With traditional choices for summer time fun severely curtailed the only real answer is to find your fun and entertainment much closer to home. The summer of 2020 is, by necessity, going to become remembered as the summer of the Staycation.

Many of the region’s restaurants and bars are slowly reopening, aided by outdoor patios and other modified means of spacing patrons in a much more ‘social distancing’ friendly way. Of course take out menus have become more important than ever, so this is a great time to experience that eatery you were always meaning to try.

Vancouver Island is a beautiful natural treasure, with hundreds of lakes, parks, beaches and trails that can be explored without crowding. The City of Nanaimo itself has more than 880 hectares of parkland set aside with more than 170 kilometers of trails to venture on. Nearly 150 parks, playing fields and outdoor destinations can be found throughout the city – why not visit the city’s website to discover more about this exceptional resource?

But outdoor journeys don’t have to be limited solely to the City of Nanaimo. Did you know there are nearly 130 provincial parks scattered across Vancouver Island? From massive to miniscule and from easily accessible to very challenging, the Island’s catalog of outdoor destinations is certain to offer something for everyone. Again, if already cloistered in your home, this is the perfect time to do some research and develop your own personal list of ‘must see’ spots to visit.

Speaking of regional research, while the Vancouver Island Regional Library’s (VIRL) branches have been closed during the past few months, its online resources and tools have been heavily used by the Island’s self-isolating pubic. During June the library is hoping to begin offering curbside service for books, videos and other materials – making the summer the perfect time to read that book you’ve always meaning to do. The VIRL also has an extensive collection of local history and activity books – tomes that both educate and inspire you when making your personal summer plans.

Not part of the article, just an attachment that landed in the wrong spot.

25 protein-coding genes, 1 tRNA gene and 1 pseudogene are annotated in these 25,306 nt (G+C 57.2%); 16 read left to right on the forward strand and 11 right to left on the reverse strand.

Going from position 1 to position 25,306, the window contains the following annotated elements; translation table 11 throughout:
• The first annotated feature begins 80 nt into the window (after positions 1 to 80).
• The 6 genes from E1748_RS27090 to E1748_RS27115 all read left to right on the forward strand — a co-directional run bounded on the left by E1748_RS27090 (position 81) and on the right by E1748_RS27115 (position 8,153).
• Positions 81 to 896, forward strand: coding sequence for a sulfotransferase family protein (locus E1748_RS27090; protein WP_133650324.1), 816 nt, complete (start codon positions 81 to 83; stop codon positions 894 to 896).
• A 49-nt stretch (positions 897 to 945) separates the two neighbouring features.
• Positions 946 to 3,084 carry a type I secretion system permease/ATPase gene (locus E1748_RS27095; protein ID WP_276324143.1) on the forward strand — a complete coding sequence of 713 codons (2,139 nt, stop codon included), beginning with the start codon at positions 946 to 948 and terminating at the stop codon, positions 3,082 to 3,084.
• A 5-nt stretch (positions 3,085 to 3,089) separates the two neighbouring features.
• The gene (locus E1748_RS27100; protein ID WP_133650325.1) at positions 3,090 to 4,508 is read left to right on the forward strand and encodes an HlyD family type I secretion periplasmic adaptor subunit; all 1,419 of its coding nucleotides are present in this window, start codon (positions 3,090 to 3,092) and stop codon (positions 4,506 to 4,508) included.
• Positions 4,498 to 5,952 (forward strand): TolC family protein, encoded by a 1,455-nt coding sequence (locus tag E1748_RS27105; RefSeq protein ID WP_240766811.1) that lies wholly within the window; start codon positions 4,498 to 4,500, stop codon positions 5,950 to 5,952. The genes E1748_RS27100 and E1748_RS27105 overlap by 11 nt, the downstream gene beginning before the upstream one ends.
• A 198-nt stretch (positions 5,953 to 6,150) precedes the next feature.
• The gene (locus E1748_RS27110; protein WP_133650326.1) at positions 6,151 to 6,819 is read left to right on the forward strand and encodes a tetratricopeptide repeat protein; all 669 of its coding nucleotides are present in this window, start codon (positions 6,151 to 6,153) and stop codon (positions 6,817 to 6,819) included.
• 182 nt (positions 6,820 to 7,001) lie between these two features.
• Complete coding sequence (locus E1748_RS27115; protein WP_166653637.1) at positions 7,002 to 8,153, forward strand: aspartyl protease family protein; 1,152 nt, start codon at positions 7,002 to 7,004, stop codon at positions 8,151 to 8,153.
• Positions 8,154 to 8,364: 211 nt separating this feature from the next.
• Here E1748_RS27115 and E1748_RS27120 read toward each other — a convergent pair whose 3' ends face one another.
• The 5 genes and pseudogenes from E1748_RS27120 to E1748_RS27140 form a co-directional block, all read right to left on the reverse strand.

Of course sometimes recreation can be found right in your own backyard. Many people are using these unusual circumstances to carry out long planned, but always delayed yard work or household renovations. Always want to put in a vegetable garden, or install a back yard barbecue pit but didn’t have the time? Well, you do now!

You could also upgrade your mind or body this summer, thanks to online educational opportunities being offered by regional educational institutions, or self-directed fitness programs found in abundance on the Internet. In reality, even though the usual events or activities that mark the summer months are missing, there’s still plenty to do if you just take a few moments and conduct some research. You might be surprised at how much there actually is to do right near your own home.

COVID Had Impact On May Housing Sales

While the ongoing COVID-19 health crises did negatively impact housing sales across Vancouver Island last month, the downturn wasn’t as severe as it might have been. According to the latest statistical information released by the Vancouver Island Real Estate Board (VIREB) a total of 246 single family homes were sold within VIREB’s coverage area (which extends from the Malahat in the south to the northern tip of Vancouver Island) during May.

Despite the fact that total was down dramatically from the 456 homes that traded hands on the Multiple Listing Service® (MLS®) System during May 2019, it was actually up from the 189 homes reported sold during April. Likewise, while apartment sales were down 56 percent and townhouse sales were down 70 percent year-over-year last month, they were both up markedly from the number of units reported sold during April.